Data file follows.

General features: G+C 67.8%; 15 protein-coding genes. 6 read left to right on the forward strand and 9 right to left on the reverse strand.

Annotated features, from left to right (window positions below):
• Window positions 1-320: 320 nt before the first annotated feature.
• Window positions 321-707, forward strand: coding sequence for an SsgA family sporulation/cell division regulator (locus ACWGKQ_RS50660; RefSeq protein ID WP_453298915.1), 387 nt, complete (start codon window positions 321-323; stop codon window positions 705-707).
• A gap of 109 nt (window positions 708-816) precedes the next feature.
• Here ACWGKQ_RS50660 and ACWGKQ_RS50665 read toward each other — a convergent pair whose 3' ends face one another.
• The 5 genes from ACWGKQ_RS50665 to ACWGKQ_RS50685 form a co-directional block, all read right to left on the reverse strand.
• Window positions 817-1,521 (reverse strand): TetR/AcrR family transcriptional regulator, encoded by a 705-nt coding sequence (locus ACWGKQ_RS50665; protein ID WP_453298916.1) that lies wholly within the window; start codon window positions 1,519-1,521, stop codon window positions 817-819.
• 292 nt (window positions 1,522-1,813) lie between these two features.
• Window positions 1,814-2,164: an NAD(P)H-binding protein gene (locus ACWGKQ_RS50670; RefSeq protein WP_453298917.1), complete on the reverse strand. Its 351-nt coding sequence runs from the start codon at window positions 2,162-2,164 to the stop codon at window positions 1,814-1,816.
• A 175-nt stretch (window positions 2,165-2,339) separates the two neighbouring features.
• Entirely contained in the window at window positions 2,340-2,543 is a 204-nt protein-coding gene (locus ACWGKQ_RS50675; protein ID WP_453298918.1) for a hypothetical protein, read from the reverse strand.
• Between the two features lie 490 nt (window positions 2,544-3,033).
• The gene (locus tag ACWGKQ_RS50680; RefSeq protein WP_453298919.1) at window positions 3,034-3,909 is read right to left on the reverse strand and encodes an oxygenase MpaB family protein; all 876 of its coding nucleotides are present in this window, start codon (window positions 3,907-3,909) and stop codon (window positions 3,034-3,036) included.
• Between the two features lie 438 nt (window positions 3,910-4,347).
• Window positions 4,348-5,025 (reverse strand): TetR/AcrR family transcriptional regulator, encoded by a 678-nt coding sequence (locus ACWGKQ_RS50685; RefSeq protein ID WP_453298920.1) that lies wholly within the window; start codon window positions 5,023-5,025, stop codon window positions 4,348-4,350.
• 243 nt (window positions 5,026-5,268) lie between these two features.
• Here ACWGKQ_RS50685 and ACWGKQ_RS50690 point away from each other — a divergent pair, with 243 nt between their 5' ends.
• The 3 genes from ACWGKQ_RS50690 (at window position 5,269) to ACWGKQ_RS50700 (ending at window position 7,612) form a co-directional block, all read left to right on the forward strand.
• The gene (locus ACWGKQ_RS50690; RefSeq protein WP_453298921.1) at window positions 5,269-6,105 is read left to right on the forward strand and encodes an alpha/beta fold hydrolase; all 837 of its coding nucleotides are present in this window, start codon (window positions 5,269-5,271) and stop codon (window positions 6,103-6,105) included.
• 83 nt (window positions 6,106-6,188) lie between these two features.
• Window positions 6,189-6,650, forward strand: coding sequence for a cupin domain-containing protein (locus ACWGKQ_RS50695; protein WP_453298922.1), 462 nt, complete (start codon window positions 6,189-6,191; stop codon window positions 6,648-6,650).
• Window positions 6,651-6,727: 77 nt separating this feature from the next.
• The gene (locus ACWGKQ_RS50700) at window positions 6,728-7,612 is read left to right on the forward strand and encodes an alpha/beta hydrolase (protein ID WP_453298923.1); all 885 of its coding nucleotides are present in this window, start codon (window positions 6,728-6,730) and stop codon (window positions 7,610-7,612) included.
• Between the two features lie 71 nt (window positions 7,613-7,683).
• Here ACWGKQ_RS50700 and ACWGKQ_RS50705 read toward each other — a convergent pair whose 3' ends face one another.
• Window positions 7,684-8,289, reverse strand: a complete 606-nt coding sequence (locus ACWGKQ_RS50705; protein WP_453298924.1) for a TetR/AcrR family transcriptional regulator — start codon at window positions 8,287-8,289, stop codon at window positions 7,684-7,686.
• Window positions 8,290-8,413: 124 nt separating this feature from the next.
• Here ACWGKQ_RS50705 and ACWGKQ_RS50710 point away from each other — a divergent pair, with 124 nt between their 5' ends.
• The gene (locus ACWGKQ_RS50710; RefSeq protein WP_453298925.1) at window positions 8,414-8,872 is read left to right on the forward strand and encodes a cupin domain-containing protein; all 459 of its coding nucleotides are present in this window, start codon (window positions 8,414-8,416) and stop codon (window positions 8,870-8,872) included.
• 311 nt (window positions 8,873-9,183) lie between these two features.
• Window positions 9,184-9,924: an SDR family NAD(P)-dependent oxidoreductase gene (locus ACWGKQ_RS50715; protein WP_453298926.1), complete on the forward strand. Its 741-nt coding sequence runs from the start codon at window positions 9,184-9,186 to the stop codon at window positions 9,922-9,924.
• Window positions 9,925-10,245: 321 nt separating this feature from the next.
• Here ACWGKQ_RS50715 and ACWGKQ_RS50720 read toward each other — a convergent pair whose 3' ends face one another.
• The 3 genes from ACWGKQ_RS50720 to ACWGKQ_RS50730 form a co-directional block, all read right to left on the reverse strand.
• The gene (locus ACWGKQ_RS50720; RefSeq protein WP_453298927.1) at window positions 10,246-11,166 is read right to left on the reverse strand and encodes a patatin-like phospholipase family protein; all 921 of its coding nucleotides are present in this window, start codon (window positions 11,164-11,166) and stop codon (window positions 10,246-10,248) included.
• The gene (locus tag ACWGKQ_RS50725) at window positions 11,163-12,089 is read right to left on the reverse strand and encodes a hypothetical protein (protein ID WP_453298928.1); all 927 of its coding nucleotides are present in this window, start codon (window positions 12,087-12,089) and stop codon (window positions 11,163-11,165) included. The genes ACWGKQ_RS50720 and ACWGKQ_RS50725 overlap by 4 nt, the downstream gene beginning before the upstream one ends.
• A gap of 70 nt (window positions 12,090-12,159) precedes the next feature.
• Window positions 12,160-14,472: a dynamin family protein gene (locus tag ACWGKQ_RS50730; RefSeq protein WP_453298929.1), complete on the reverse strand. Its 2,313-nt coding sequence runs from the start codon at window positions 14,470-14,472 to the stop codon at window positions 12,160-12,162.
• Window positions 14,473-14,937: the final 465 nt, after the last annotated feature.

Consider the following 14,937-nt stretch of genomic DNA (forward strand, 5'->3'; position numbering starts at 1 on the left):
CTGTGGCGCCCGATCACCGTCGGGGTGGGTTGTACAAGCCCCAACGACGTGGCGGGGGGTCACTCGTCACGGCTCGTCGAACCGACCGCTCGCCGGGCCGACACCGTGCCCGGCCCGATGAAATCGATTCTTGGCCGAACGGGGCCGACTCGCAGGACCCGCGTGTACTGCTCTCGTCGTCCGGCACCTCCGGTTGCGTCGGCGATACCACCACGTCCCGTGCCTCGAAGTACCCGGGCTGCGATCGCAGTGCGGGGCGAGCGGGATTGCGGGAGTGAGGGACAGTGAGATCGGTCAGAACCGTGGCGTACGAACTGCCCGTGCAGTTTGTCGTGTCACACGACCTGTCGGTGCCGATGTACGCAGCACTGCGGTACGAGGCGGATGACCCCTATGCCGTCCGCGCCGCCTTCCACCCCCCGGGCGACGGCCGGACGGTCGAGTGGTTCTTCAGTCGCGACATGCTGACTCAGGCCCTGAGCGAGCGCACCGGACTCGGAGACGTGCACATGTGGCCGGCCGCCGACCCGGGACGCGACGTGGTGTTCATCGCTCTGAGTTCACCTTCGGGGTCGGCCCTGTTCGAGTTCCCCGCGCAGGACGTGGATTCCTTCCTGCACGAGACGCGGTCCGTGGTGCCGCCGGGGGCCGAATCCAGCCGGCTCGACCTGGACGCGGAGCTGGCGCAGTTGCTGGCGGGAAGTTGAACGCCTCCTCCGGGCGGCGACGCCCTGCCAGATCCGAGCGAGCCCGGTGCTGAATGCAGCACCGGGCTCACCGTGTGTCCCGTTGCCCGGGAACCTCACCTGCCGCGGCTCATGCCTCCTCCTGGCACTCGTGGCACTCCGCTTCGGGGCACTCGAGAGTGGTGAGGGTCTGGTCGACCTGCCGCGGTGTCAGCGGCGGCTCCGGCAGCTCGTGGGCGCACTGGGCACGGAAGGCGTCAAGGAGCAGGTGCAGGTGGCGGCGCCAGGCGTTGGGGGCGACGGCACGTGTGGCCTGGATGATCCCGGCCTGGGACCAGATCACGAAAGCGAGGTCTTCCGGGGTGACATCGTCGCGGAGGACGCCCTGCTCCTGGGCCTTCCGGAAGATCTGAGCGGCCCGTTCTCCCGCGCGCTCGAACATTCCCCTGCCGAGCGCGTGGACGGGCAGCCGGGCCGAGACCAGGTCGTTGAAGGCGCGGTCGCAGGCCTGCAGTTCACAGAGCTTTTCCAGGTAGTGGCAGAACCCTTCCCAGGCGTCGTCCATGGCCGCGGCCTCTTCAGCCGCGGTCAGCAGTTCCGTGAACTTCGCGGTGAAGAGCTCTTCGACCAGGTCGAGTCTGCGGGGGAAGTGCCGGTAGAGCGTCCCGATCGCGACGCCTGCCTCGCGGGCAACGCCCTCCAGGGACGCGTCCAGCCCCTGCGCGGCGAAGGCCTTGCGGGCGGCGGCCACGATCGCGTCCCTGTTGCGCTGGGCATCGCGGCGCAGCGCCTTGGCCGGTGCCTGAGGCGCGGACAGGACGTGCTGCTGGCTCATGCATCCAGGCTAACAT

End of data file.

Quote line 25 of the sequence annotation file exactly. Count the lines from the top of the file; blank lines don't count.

• Between the two features lie 71 nt (window positions 7,613-7,683).